Saturday, December 27, 2014

"What If Rates Finally Rise?"

If GDP is growing at 5%, we’re adding 321,000 jobs per month, consumers are confident and spending, corporate profits are at all-time records, and the stock market is at all-time highs, one does wonder what the Fed is seeing that makes them keep their guidance at emergency low levels.
From Barron's Streetwise column:

Since 1955, stock valuations fell during initial rate hikes and mostly continued until the Fed finished the job.
The New Year brings with it hope, optimism, and, of course, resolutions—and that’s especially true for the stock market as it heads into 2015.

The U.S. economy is growing steadily—last week’s 5% rise in GDP for the third quarter was just the latest evidence, while the job market continues its march toward full employment. There are even signs that U.S. consumers might be ready to start spending like they used to, now that oil’s plunge has put some spending money in their pockets. You could say that for the first time in ages, the U.S. is starting to feel, well, normal again.

Good times for the economy, however, don’t always spell good times for the market, despite the Dow Jones Industrial Average closing above 18,000 for the first time ever last week. Remember, this bull market started in March 2009, when investors were still white with fear from the financial crisis. The Standard & Poor’s 500 has tripled since then, and while old fears may be receding, stocks are more and more priced that way, too. And that could be a problem in 2015.

At first glance, valuations might not seem so high. The S&P 500 trades at 17 times trailing earnings, in line with its 20-year median and well below the 1999 peak of 30. But the S&P 500 is a cap-weighted index, which means that its biggest stocks have a much bigger impact on the overall valuation—and when they’re cheap, it can make the benchmark look more fairly valued. And right now, those big companies look awfully cheap. Apple (ticker: AAPL), the market’s biggest stock, trades at 18 times, while ExxonMobil (XOM), its third-largest, trades at just 12.

STILL, THERE’S ANOTHER WAY to look at the market—by considering the valuation of the median or “typical” stock. And that tells a far different story. The median stock in the S&P 500 trades at 21 times trailing earnings, according to Leuthold Group strategist Doug Ramsey, some 25% higher than the cap-weighted price/earnings ratio. In 2000, the median stock traded at a 35% discount. “The average stock has gotten quite expensive, relative to the indices,” says Ramsey.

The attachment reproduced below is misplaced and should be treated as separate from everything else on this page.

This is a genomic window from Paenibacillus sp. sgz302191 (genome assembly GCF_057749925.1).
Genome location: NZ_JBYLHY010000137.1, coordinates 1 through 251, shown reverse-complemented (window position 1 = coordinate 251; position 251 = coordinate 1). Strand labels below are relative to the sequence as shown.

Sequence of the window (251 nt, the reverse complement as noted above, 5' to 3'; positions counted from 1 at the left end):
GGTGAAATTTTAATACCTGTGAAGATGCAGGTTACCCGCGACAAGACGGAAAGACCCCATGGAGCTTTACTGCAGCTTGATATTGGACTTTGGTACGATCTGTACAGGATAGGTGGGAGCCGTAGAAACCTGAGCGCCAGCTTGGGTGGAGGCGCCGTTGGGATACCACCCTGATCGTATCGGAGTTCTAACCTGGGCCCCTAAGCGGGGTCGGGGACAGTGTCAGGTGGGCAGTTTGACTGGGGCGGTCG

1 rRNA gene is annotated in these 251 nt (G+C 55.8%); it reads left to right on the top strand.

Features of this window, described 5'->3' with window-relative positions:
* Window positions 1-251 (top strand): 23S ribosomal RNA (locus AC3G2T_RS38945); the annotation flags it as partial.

Now, just because stocks are expensive doesn’t mean they’re primed for a fall—as anyone who has ever tried to use valuation to time the market knows. Stocks could very well get even more expensive if, say, those with money to put to work decided that there’s no alternative to U.S. markets, or the world’s central banks really revved up their printing presses to juice their economies.

Sky-high valuations, however, do mean there’s far less cushion for investors if something goes wrong—and there’s plenty that can go wrong next year. Abenomics could fail to lift Japan out of deflation; Europe’s economy could continue sinking into its own deflationary mire, pulling down the global economy with it; China’s growth could continue to sputter; or the standoff with Russia could spiral out of control. Please, take your pick.

BUT WHAT IF THE BIGGEST risk is everything going right? That could be the case if the economy gets strong enough for the Federal Reserve to finally raise interest rates. Sure, that might appear far in the future, especially following December’s meeting, which resembled something closer to an exercise in close reading than one in economics after Yellen & Co. swapped out “considerable time” before rates are raised and replaced it with a “patient” approach.

Yet, despite the fuzzy language, Yellen has made it clear that rates will go up when the economic data say so. If the economy continues to grow, the job market continues to heal, and inflation, which had dropped recently because of tumbling oil, rebounds as she expects—a rate hike could be in the offing by middle of next year....MORE